The Supreme Court's second directive to update the local government bodies is also important in that it would help correct some serious technical flaws in the existing statutes on local government. The technical flaws arose due to the passage of the Twelfth Amendment of the Constitution in 1991. It may be recalled that Articles 59, 60 and the last part of 11 were deleted in 1975 by the Fourth Amendment of the Constitution, creating a total constitutional vacuum with respect to local government. The Paurashava Ordinance, 1977 and The Union Parishad Ordinance, 1983 were enacted in the backdrop of such a vacuum. In the absence of constitutional mandates, these two laws made Paurashavas and Union Parishads as bodies totally subservient to national authorities. For example, the Paurashava and Union Parishad laws allowed the government officials to directly supervise, direct and control the local bodies. They were even given the authorities to cancel these bodies and suspend the elected representatives. More seriously, the laws designated elected representatives as "public servants," allowing the higher level public servants, i.e., government officials to impose unnecessary, unreasonable and unjust control over the latter's activities. The Twelfth Amendment of the Constitution which restored Articles 59 and 60, requiring an autonomous system of local government clearly made the above laws unconstitutional. This obviously required the laws to be amended and updated, and the Supreme Court rightly directed the government to do so.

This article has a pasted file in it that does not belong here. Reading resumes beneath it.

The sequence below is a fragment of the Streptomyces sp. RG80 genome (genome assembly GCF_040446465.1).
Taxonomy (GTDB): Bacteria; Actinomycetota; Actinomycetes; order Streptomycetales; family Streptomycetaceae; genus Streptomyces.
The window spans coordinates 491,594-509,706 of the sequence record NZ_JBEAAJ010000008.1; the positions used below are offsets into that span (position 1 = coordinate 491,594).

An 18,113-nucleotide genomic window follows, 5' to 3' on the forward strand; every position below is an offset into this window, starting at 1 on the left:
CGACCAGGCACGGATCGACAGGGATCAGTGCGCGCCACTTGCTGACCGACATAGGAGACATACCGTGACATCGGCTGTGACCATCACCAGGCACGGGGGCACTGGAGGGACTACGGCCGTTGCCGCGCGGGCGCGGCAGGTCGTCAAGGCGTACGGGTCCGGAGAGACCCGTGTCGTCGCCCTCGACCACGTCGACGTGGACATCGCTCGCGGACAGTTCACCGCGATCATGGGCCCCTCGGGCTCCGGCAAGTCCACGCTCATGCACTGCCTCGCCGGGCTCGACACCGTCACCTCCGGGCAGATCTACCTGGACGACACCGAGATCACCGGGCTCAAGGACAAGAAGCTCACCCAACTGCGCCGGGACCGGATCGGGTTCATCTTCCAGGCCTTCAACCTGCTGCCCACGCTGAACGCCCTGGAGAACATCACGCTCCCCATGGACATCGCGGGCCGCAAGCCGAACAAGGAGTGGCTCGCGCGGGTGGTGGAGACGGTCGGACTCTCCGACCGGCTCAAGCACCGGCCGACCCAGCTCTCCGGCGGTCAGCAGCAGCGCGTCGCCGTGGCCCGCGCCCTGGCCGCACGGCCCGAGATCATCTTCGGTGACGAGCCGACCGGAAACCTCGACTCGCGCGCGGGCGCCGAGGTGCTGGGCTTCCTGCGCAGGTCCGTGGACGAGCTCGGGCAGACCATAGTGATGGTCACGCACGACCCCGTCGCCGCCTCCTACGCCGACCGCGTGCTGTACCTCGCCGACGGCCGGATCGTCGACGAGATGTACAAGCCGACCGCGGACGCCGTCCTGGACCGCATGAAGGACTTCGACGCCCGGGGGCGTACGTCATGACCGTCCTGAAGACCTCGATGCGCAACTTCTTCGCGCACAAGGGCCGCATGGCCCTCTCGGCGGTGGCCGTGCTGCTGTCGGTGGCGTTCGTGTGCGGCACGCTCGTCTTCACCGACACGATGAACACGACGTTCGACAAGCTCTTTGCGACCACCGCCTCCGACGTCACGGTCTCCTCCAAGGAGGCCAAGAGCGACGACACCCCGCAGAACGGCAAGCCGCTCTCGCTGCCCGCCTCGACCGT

It must be pointed out that The Upazila Parishad Act, 1998 and The Zila Parishad Act 2000 followed the other two statutes in making the elected bodies subservient to government officials, and similarly violated the Constitution. The Upazila Parishad Act, however, has an additional serious flaw. Section 25 of the said Act requires the Upazila Parishad to accept the advice of the local MP. This turns legislators into executives, which is a violation of the principles of separation powers and a clear assault on the Constitution.
Can the government justifiably ignore the Supreme Court directives? An Indian Supreme Court judgement may be pertinent in this regard. In PUCL and another Vs Union of India, the Court directed the Election Commission to collect from candidates in national and state elections sensitive information about their criminal antecedents, assets and liabilities and their educational qualifications, and help disseminate them among the public. The NDA government, with support from all other political parties, rejected the Supreme Court decision and decided to undo it through legislation. In response, the Court unequivocally stated that the "Legislature in this country has no power to ask the instrumentality of the State to disobey or disregard the decisions given by the Courts." It thus appears that the government has no alternative but to hold the Upazila and Zila Parishad elections without any further delays and also amend the laws, as directed by the Court.
Read more: http://archive.thedailystar.net/law/2005/01/02/index.htm